break stride


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break (one's) stride

To cease moving one's legs at a certain rhythm or pace. I had to break my stride to avoid the big branch in the middle of the path.
See also: break, stride

break one's stride

to deviate from a rhythmic stride while walking, running, or marching. After I broke my stride, I never could pick up enough speed to win the race.
See also: break, stride
References in periodicals archive ?
Two moments of class made the difference, MCartney's inch perfect cross meant Byfield didn't need to break stride before heading home and Oster played a precision pass to Smith in the build-up to the second goal.
Irish midfielder O'Toole found Lucas in the left channel with a measured ball, and Lucas in turn fed Huckerby, who did not even have to break stride before slotting the ball beyond Knight.
His weight of pass is incredible, you never see a player having to break stride and that is an asset.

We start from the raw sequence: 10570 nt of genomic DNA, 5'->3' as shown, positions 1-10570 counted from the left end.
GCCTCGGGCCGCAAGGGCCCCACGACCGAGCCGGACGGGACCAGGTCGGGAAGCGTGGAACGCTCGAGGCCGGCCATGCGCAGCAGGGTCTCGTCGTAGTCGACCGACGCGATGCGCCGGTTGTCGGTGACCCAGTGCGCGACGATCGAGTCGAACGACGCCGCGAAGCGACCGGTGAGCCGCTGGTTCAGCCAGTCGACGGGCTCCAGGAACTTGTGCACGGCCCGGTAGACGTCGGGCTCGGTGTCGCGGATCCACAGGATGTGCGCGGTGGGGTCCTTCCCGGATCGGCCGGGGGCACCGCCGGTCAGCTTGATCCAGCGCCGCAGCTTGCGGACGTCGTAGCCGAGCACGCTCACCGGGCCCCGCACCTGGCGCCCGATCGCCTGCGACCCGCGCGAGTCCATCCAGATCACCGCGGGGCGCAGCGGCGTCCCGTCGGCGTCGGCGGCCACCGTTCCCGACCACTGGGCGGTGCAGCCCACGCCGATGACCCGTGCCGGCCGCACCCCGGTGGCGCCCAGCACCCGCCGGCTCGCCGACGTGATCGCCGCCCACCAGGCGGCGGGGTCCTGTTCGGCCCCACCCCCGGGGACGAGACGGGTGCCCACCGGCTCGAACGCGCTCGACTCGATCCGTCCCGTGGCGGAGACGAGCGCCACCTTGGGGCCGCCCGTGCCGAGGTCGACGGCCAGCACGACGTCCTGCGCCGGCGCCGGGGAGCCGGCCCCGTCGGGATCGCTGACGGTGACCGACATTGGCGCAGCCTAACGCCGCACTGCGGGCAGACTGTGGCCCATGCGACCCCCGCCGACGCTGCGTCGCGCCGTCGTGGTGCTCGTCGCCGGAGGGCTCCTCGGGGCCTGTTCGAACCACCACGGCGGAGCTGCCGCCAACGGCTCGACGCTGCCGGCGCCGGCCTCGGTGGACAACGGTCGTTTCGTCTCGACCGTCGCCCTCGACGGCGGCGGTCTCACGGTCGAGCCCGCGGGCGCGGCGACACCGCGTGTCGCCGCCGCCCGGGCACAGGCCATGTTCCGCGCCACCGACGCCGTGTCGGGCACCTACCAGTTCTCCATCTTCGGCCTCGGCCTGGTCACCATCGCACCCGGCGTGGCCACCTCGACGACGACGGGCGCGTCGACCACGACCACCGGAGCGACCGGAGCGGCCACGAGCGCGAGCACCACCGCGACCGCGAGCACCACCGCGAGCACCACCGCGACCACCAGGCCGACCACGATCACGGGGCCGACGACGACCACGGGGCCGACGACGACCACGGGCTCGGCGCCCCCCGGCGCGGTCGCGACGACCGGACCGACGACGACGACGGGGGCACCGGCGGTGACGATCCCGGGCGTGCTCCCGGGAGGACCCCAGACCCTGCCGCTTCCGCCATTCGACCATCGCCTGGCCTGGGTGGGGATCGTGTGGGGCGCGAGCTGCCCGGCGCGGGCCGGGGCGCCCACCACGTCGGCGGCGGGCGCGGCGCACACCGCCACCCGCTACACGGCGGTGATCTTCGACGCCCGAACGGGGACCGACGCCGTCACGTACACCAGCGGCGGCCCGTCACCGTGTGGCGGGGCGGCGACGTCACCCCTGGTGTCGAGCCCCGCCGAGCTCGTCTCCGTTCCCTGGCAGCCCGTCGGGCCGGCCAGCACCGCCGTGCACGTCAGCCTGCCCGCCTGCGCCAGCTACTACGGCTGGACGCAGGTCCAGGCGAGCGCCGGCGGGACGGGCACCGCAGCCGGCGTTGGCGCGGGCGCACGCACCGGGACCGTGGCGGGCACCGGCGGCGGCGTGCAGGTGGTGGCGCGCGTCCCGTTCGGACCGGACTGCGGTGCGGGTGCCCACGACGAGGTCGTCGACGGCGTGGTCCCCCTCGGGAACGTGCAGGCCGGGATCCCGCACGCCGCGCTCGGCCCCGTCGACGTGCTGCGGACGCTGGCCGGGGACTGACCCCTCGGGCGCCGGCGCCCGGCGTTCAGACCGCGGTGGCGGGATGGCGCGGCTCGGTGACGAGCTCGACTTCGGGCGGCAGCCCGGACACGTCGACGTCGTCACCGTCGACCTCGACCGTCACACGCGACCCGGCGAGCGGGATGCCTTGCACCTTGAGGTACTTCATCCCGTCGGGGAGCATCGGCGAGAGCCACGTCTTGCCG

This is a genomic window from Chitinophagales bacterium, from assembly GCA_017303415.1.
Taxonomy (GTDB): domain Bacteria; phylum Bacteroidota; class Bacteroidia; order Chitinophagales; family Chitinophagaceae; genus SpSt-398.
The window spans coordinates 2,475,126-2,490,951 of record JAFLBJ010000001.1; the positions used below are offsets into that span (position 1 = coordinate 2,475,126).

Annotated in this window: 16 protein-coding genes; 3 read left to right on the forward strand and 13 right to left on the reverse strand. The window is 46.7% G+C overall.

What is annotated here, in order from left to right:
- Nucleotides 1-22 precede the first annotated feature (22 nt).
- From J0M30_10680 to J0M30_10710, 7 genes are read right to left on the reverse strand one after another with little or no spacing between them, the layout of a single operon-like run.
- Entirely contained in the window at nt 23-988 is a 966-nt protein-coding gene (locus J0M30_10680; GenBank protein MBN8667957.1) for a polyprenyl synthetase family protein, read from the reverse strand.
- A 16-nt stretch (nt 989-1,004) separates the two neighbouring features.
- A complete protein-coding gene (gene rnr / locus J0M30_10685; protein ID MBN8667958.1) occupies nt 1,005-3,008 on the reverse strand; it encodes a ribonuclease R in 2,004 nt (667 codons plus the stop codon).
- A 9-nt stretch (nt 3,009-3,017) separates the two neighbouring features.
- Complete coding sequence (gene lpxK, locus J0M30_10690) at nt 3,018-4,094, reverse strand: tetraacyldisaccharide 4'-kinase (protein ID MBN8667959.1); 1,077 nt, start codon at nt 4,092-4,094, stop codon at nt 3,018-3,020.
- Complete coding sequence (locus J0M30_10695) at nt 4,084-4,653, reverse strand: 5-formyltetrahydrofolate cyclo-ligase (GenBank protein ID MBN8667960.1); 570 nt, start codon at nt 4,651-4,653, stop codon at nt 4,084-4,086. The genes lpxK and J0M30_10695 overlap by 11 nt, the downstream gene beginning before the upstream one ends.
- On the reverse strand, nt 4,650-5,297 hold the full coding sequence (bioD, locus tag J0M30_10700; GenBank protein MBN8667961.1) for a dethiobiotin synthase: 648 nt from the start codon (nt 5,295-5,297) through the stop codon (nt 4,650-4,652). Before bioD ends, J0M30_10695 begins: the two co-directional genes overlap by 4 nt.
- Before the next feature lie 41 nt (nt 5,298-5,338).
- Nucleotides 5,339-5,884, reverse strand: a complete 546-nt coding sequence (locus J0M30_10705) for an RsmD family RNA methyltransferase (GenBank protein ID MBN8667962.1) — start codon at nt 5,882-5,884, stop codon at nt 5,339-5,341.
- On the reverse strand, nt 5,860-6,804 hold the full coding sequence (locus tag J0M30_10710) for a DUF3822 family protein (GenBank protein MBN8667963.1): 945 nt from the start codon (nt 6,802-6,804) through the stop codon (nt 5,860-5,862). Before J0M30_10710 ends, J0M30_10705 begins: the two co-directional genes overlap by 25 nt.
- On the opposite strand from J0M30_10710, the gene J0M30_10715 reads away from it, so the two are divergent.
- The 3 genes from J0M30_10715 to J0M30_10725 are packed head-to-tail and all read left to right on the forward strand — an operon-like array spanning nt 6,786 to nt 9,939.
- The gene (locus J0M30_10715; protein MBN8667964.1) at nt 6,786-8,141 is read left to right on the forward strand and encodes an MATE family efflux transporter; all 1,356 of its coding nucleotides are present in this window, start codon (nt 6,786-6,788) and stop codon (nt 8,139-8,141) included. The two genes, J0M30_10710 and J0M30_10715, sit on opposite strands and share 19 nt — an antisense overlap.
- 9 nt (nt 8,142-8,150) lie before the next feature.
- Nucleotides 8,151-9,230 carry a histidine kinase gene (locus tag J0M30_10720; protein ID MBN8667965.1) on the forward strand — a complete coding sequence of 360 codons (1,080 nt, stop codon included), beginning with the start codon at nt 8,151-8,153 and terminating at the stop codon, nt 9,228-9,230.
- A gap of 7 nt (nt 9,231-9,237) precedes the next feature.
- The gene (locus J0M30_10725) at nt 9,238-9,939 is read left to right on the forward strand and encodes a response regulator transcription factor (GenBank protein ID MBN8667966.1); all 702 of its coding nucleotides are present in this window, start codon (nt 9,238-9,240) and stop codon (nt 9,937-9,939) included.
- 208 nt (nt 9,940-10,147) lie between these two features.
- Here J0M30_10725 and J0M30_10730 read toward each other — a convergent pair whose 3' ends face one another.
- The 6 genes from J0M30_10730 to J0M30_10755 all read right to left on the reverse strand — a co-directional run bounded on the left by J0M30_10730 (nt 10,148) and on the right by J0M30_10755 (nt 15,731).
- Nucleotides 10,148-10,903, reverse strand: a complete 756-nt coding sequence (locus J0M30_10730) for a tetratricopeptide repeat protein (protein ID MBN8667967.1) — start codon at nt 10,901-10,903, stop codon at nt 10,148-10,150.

But the Wasps were really buzzing and Callaghan didn't even break stride as he sweetly finished off a slick counterattack in the 53rd minute.
Cardiff extended their lead through Dean Dewdney but the touchdown was conjured by Harris whose pinpoint cross-kick meant his right wing did not even have to break stride as the ball dropped perfectly into his arms.
Racing on to Josip Skoko's diagonal long ball, former England striker Heskey didn't break stride before firing left-footed inside Marcus Hahnemann's near post for his sixth of the season.
He fed Mahon who didn't break stride before crashing a left-foot drive across Sorensen.
He hit it first time, a cross so perfect Hernan Crespo did not have to break stride to thunder a header past Antonio Doblas.
They may have had a gallant heart but their football was inept, never forcing Arsenal to break stride, let alone sweat.
Montoya, who already has had a string of more bruising clashes with the older and more successful Schumacher to his credit, barely bothered to break stride when he learned of Ralfis comments yesterday.
Benarbia, after 28 minutes, ignored the left flank exertions of Danny Tiatto to slip a brilliant pass in to Wanchope's feet and the striker did not break stride to tuck his second away.
The little one-twos, always giving you a great ball and never having to break stride to take it.
The Belgian ranged forward and nodded Watson's cross into the path of the Colombian, who did not even break stride before volleying past Pressman.